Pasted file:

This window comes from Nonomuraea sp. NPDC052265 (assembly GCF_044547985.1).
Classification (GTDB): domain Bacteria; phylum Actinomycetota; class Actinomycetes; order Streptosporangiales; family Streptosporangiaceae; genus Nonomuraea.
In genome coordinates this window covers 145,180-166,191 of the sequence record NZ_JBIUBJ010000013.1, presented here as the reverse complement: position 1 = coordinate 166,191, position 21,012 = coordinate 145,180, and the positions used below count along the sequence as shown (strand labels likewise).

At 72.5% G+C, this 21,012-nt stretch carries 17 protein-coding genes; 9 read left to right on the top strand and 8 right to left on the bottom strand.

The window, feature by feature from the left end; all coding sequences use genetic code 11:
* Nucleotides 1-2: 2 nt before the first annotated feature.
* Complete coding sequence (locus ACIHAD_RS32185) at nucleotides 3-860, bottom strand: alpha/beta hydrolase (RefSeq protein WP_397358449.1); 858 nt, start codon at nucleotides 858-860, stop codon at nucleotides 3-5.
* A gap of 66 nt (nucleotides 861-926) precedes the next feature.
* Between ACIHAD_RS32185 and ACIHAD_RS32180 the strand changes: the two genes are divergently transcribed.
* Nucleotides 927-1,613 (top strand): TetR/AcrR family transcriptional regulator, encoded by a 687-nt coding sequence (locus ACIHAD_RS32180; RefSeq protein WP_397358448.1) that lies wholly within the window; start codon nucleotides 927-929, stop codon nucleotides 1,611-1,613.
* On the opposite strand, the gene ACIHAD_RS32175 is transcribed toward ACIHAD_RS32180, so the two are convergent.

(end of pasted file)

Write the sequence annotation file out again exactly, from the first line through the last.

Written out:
This window comes from Nonomuraea sp. NPDC052265 (assembly GCF_044547985.1).
Classification (GTDB): domain Bacteria; phylum Actinomycetota; class Actinomycetes; order Streptosporangiales; family Streptosporangiaceae; genus Nonomuraea.
In genome coordinates this window covers 145,180-166,191 of the sequence record NZ_JBIUBJ010000013.1, presented here as the reverse complement: position 1 = coordinate 166,191, position 21,012 = coordinate 145,180, and the positions used below count along the sequence as shown (strand labels likewise).

At 72.5% G+C, this 21,012-nt stretch carries 17 protein-coding genes; 9 read left to right on the top strand and 8 right to left on the bottom strand.

The window, feature by feature from the left end; all coding sequences use genetic code 11:
* Nucleotides 1-2: 2 nt before the first annotated feature.
* Complete coding sequence (locus ACIHAD_RS32185) at nucleotides 3-860, bottom strand: alpha/beta hydrolase (RefSeq protein WP_397358449.1); 858 nt, start codon at nucleotides 858-860, stop codon at nucleotides 3-5.
* A gap of 66 nt (nucleotides 861-926) precedes the next feature.
* Between ACIHAD_RS32185 and ACIHAD_RS32180 the strand changes: the two genes are divergently transcribed.
* Nucleotides 927-1,613 (top strand): TetR/AcrR family transcriptional regulator, encoded by a 687-nt coding sequence (locus ACIHAD_RS32180; RefSeq protein WP_397358448.1) that lies wholly within the window; start codon nucleotides 927-929, stop codon nucleotides 1,611-1,613.
* On the opposite strand, the gene ACIHAD_RS32175 is transcribed toward ACIHAD_RS32180, so the two are convergent.